Nations in Asia and the Pacific are especially concerned about the buildup of greenhouse gases in the atmosphere because of the potential effect on the region from climate change related shifts in patterns of storms, floods and droughts as well as a rise in sea level. As this region has been historically vulnerable to fluctuations in the monsoons, the El Nino Southern Oscillations and tropical cyclones, Asian policymakers have shown considerable interest in the implications of climate change. A $1.45 million cooperative eight-nation study, funded by the Asian Development Bank (ADB), the Governments of Australia, Japan and Norway, and organized by the Climate Institute, details the possibly profound impacts of greenhouse-induced climate change and sets forth a wide range of cost effective measures to deal with them.
The eight countries participating in the massive ADB international project - Bangladesh, India, Indonesia, Malaysia, Pakistan, the Philippines, Sri Lanka and Viet Nam - contain one-fourth of the world's population and probably an even larger portion of those most vulnerable to climate change. Large numbers of residents live in low coastal areas or river deltas where sea level rise and flooding are the likeliest devastating consequences of rises in global temperatures as the climate shifts.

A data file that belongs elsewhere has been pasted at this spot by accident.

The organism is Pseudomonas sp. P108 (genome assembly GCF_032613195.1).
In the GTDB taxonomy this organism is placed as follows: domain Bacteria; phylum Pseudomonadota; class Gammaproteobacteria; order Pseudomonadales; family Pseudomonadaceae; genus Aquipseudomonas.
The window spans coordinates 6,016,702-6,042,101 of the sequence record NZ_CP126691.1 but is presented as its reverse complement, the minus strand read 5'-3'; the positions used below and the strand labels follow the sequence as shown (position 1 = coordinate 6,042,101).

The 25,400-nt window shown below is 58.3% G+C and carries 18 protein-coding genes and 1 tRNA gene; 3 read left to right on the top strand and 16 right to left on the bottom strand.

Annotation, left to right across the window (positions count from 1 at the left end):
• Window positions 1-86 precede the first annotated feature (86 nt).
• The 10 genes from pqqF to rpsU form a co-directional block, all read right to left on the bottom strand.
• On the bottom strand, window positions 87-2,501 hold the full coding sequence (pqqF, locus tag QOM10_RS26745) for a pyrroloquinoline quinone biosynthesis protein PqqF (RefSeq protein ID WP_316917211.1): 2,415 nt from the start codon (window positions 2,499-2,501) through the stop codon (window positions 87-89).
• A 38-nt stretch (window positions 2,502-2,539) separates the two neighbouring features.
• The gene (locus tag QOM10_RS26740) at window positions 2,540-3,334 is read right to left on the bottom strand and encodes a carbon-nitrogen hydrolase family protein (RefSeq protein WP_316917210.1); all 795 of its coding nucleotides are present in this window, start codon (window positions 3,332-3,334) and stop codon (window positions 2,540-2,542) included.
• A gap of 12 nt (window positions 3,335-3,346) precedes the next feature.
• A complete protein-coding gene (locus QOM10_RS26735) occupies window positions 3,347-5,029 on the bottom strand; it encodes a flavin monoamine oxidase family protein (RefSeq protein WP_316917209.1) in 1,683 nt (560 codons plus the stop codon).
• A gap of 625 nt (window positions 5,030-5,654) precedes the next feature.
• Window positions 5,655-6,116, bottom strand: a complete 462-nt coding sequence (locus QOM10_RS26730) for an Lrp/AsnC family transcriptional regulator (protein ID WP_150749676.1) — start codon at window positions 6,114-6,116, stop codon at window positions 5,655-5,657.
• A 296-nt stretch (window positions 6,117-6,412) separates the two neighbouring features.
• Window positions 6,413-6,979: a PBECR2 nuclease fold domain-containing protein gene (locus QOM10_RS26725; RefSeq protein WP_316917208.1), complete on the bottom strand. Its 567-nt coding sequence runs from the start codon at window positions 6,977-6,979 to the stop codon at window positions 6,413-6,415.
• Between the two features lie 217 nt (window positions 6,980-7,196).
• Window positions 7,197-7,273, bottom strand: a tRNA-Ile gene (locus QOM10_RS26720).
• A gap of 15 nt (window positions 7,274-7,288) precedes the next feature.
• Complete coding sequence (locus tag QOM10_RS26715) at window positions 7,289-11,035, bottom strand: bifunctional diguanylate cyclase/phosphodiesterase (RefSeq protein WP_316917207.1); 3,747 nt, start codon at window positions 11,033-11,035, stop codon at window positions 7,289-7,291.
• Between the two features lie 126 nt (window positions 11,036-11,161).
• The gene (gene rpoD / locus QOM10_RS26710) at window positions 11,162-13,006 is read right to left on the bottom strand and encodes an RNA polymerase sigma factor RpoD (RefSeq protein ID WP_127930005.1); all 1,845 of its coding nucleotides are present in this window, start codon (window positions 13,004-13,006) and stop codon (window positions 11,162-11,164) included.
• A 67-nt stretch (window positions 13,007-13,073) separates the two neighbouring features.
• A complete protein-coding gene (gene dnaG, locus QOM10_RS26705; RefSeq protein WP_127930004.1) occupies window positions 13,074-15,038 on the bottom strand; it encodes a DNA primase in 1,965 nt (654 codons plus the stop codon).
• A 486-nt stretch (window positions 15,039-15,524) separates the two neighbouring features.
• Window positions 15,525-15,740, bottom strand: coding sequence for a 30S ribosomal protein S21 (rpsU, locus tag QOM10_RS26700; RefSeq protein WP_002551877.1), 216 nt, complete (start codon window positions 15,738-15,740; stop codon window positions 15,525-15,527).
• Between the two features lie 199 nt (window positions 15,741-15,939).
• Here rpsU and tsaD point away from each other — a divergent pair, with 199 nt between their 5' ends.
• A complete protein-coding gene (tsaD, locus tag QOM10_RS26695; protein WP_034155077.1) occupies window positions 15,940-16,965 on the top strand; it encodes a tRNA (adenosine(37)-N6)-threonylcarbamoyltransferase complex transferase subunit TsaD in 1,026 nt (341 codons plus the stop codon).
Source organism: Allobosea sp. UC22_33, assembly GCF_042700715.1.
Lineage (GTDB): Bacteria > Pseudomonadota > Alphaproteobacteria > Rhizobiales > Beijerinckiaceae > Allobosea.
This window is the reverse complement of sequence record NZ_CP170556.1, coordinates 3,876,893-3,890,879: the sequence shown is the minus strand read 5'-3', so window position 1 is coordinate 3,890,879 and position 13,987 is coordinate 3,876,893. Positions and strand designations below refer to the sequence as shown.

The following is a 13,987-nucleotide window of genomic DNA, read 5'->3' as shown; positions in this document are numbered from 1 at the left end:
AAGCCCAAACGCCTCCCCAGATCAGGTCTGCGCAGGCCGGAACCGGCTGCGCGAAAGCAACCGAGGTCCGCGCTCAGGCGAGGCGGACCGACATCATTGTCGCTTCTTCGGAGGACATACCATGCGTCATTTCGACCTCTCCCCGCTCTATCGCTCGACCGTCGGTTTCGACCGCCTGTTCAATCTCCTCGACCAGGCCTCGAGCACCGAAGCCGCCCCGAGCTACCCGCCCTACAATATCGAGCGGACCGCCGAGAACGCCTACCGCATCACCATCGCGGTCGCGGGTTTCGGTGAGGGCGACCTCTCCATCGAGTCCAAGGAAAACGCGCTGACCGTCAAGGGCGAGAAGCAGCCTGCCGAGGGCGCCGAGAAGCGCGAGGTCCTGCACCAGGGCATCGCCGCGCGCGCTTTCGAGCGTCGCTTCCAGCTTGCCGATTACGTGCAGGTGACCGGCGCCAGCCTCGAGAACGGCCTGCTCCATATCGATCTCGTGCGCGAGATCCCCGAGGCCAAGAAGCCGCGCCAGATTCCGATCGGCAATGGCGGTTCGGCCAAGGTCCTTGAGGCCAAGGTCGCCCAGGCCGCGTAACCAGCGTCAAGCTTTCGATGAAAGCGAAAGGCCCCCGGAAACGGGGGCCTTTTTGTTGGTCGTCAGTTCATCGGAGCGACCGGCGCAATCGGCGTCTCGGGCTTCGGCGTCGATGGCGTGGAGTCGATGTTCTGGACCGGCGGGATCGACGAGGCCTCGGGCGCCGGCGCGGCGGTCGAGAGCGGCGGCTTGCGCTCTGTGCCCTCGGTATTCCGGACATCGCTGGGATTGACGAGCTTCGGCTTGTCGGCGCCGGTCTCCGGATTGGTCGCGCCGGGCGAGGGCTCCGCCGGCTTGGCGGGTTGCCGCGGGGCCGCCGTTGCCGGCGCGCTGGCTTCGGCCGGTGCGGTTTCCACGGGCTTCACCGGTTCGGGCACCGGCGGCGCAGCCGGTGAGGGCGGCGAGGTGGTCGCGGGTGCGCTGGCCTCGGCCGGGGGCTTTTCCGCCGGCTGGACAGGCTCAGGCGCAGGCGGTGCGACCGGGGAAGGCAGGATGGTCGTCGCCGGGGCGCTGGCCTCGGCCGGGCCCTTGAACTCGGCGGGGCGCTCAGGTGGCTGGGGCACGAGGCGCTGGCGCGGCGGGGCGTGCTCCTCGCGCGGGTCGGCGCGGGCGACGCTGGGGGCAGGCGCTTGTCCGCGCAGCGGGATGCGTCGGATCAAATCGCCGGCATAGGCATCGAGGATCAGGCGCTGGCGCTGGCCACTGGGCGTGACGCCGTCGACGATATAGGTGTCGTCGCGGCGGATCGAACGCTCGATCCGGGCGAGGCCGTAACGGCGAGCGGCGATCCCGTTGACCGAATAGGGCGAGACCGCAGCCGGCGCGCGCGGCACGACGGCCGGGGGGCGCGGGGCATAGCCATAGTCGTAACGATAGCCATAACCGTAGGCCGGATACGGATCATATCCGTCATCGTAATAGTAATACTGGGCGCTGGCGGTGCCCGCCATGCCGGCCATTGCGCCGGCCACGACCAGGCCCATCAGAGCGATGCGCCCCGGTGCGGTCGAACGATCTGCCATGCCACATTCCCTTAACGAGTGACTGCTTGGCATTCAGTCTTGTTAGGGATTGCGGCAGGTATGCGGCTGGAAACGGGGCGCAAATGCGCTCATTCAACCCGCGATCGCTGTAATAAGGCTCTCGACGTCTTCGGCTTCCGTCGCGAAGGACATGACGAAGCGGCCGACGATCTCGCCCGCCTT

This project was initiated by the Office of Environmental Affairs of the ADB and carried out by the Climate Institute and its 12-nation team of over 60 experts. Each country team identified the significant, potentially disruptive impacts of climate change, chose policy options to combat sea level rise, depletion of forests, etc., and national strategies for implementing the options. Each government approved the scope of the country study. These study findings and recommendations were presented at national workshops and accepted. At two region-wide meetings - in Manila in July 1992 and Bangkok in March 1993 - Regional Study team members and officials of participating governments and international agencies discussed common methodologies and strategies. Developed over 27 months the study findings have been presented to and endorsed by the governments of the eight participating nations.
The impact studies assessed options to cope with climate change and proposed national response strategies, undergirded by climate scenarios and impacts methodologies provided by the international team led by the Climate Institute and by population and economic growth estimates developed by the country teams.
For more details in each countries: